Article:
One of the fastest growing subjects in the country, the number of sports science graduates went from under 3,000 in 2003 to over 10,000 in 2013. Numbers have fallen slightly since 2015, but we still have over 9,000 graduates in the subject. However, the good news is the country's appetite for good health and fitness - and the adaptability of graduates in the subject - means that sports science grads are less likely than average to be out of work. Sports science graduates, not surprisingly, tend to get jobs in sport, fitness and health - coaching and teaching especially - but they're found all over the economy. Management and business are also popular options for graduates from this subject — and sports science graduates are particularly found where drive, determination and physical fitness are an advantage.

What about your long term prospects?

Looking further ahead, below is a rough guide for what graduates went on to earn.

Sports therapy

The graph shows median earnings of graduates who achieved a degree in this subject area one, three and five years after graduating from here.

£16k

£16k

£18k

£18k

£22k

£22k

Note: this data only looks at employees (and not those who are self-employed or also studying) and covers a broad sample of graduates and the various paths they've taken, which might not always be a direct result of their degree.

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This is what the university has told Ucas about the criteria they expect applicants to satisfy; some may be compulsory, others may be preferable.

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This is the percentage of applicants to this course who received an offer last year, through Ucas.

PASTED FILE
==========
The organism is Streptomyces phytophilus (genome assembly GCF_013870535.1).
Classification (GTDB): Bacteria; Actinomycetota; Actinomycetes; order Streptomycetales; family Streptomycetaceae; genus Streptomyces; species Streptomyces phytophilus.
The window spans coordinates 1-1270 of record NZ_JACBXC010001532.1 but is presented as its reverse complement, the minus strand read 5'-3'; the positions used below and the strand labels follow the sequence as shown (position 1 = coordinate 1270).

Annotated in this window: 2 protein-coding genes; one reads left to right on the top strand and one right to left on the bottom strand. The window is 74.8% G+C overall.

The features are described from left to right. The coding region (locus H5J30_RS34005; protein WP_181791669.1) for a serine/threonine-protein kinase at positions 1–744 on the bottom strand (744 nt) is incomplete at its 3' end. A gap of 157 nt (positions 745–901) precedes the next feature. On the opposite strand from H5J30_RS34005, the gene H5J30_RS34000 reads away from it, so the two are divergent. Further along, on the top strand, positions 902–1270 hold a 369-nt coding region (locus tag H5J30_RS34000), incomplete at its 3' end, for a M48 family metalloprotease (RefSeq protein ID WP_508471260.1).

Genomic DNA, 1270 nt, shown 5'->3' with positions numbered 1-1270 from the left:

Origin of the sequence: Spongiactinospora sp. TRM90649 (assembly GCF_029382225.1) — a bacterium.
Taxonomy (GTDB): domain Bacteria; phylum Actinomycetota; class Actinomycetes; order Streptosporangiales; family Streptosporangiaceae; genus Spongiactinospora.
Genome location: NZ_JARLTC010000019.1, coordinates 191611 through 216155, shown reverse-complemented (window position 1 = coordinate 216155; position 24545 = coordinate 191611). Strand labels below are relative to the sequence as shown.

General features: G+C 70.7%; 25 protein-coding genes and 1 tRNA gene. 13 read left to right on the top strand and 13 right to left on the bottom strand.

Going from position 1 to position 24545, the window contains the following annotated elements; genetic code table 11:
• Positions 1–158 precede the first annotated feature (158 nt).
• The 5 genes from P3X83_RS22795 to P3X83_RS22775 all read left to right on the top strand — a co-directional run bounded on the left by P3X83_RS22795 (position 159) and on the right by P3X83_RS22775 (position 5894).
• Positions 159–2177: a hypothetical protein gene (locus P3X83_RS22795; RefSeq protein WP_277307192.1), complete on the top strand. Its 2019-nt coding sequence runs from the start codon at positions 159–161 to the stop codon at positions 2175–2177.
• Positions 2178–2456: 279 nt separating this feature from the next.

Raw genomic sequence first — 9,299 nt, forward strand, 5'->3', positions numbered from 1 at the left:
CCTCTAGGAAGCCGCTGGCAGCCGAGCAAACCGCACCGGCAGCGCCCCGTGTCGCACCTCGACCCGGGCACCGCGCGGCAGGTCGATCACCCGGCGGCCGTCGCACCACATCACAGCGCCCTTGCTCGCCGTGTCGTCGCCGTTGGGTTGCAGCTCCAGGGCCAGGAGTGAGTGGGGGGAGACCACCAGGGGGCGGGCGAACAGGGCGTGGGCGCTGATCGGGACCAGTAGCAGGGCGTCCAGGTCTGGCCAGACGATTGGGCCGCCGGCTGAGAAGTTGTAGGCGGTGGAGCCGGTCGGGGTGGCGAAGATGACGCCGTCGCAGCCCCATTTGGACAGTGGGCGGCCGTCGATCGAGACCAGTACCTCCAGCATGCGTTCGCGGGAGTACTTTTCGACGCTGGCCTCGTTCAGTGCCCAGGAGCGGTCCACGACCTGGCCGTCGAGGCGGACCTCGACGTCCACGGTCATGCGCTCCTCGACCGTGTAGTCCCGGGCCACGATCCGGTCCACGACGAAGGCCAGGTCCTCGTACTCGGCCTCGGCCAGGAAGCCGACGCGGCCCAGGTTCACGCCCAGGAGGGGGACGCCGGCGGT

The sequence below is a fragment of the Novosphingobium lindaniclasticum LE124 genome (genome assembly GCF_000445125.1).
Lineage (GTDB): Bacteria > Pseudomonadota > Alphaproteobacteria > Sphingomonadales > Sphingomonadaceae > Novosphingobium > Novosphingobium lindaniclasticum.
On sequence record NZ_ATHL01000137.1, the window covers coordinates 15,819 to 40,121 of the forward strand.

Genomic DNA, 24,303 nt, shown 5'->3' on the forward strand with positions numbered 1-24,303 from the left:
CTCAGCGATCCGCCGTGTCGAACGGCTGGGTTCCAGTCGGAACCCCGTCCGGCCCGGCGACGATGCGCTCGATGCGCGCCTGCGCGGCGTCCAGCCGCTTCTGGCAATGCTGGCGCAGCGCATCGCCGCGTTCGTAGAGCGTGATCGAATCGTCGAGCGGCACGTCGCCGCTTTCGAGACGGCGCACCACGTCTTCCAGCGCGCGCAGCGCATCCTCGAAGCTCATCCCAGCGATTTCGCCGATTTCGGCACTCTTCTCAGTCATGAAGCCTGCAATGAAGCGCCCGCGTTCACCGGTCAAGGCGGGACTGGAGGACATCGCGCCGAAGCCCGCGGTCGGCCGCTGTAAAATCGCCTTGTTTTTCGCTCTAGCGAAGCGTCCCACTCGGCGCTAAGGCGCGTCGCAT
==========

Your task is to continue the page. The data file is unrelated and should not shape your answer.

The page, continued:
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This is what the university has told Ucas about the course. Use it to get a quick idea about what makes it unique compared to similar courses, elsewhere.

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Course location and department:

This is what the university has told Ucas about the course. Use it to get a quick idea about what makes it unique compared to similar courses, elsewhere.

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Teaching Excellence Framework (TEF):

We've received this information from the Department for Education, via Ucas. This is how the university as a whole has been rated for its quality of teaching: gold silver or bronze. Note, not all universities have taken part in the TEF.

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This information comes from the National Student Survey, an annual student survey of final-year students. You can use this to see how satisfied students studying this subject area at this university, are (not the individual course).

We calculate a mean rating of all responses to indicate whether this is high, medium or low compared to the same subject area at other universities.

Have a question about this info? Learn more here

This information is from the Higher Education Statistics Agency (HESA).

You can use this to get an idea of who you might share a lecture with and how they progressed in this subject, here. It's also worth comparing typical A-level subjects and grades students achieved with the current course entry requirements; similarities or differences here could indicate how flexible (or not) a university might be.

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Post-six month graduation stats:

This is from the Destinations of Leavers from Higher Education Survey, based on responses from graduates who studied the same subject area here.

It offers a snapshot of what grads went on to do six months later, what they were earning on average, and whether they felt their degree helped them obtain a 'graduate role'. We calculate a mean rating to indicate if this is high, medium or low compared to other universities.

Have a question about this info? Learn more here

Graduate field commentary:

The Higher Education Careers Services Unit have provided some further context for all graduates in this subject area, including details that numbers alone might not show

Have a question about this info? Learn more here

The Longitudinal Educational Outcomes dataset combines HRMC earnings data with student records from the Higher Education Statistics Agency.

While there are lots of factors at play when it comes to your future earnings, use this as a rough timeline of what graduates in this subject area were earning on average one, three and five years later. Can you see a steady increase in salary, or did grads need some experience under their belt before seeing a nice bump up in their pay packet?

Have a question about this info? Learn more here